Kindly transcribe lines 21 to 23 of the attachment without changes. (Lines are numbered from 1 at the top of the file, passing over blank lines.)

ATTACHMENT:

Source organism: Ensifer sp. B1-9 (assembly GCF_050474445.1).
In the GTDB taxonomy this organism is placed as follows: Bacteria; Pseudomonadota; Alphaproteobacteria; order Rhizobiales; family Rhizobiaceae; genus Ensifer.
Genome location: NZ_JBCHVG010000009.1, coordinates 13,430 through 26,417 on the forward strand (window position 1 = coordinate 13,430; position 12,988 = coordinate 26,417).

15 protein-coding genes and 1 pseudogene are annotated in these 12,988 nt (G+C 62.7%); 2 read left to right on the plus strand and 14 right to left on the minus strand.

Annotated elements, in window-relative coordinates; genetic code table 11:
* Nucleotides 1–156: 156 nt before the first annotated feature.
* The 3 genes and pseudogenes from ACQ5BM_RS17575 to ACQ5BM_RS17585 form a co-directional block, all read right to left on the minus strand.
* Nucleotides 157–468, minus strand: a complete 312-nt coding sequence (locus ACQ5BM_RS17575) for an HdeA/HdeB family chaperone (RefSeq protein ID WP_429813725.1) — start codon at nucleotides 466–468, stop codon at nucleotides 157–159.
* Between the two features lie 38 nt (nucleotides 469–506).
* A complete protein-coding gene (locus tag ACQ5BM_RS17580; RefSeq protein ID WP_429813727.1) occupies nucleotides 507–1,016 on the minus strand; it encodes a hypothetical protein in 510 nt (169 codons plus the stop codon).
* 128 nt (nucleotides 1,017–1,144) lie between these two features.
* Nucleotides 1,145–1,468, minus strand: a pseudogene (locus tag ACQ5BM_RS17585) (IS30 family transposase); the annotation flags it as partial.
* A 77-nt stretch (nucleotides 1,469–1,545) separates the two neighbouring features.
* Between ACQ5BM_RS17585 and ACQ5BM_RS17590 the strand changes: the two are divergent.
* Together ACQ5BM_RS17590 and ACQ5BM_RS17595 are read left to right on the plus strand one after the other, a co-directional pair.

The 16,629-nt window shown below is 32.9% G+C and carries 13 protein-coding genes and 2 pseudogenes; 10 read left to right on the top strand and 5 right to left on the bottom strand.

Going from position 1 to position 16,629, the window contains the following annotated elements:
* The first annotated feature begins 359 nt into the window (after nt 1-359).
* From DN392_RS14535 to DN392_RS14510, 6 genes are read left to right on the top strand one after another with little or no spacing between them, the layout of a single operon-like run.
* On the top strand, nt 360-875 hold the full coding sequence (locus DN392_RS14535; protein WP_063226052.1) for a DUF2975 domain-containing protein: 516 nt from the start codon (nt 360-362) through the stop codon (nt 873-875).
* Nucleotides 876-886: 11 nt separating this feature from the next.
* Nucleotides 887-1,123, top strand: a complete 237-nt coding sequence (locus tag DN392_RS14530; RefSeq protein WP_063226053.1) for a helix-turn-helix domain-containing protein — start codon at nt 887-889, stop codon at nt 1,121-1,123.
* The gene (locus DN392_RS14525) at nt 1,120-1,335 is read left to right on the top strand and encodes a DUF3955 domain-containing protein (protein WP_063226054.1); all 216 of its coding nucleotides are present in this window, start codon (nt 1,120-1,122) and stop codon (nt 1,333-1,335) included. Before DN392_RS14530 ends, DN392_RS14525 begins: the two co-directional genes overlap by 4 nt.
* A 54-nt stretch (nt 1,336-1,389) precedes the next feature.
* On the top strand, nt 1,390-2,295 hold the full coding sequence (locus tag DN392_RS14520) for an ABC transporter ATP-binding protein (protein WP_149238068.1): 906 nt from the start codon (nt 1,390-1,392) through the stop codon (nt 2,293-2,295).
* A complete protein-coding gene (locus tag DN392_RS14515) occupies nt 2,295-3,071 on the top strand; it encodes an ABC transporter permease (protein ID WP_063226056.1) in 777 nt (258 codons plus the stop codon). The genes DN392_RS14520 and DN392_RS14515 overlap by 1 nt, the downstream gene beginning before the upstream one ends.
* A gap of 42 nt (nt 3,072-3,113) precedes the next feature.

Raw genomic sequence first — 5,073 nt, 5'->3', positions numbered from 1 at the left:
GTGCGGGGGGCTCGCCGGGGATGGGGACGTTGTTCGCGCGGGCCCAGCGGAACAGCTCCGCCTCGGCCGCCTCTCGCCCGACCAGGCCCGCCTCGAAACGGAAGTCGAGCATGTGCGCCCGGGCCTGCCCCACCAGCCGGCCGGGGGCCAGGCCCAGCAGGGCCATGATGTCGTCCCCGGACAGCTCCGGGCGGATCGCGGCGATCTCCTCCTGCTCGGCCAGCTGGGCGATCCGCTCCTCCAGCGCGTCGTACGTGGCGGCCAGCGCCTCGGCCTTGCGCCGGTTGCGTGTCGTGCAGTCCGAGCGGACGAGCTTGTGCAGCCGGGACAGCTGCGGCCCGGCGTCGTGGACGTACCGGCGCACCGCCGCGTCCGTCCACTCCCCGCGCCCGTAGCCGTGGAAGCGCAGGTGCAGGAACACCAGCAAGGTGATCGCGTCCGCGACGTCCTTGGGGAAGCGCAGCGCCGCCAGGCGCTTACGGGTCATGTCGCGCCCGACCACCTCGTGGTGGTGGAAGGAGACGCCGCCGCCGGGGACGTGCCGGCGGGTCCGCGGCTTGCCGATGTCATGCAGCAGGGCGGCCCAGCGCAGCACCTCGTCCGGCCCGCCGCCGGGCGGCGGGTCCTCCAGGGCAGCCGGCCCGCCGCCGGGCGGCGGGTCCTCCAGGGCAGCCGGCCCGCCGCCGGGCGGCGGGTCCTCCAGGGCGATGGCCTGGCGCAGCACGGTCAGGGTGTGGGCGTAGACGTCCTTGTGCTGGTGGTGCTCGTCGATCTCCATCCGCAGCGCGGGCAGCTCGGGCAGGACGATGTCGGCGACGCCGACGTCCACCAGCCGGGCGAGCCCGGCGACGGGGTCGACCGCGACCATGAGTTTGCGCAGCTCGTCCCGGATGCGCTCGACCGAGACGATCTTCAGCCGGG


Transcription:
* Nucleotides 876-886: 11 nt separating this feature from the next.
* Nucleotides 887-1,123, top strand: a complete 237-nt coding sequence (locus tag DN392_RS14530; RefSeq protein WP_063226053.1) for a helix-turn-helix domain-containing protein — start codon at nt 887-889, stop codon at nt 1,121-1,123.
* The gene (locus DN392_RS14525) at nt 1,120-1,335 is read left to right on the top strand and encodes a DUF3955 domain-containing protein (protein WP_063226054.1); all 216 of its coding nucleotides are present in this window, start codon (nt 1,120-1,122) and stop codon (nt 1,333-1,335) included. Before DN392_RS14530 ends, DN392_RS14525 begins: the two co-directional genes overlap by 4 nt.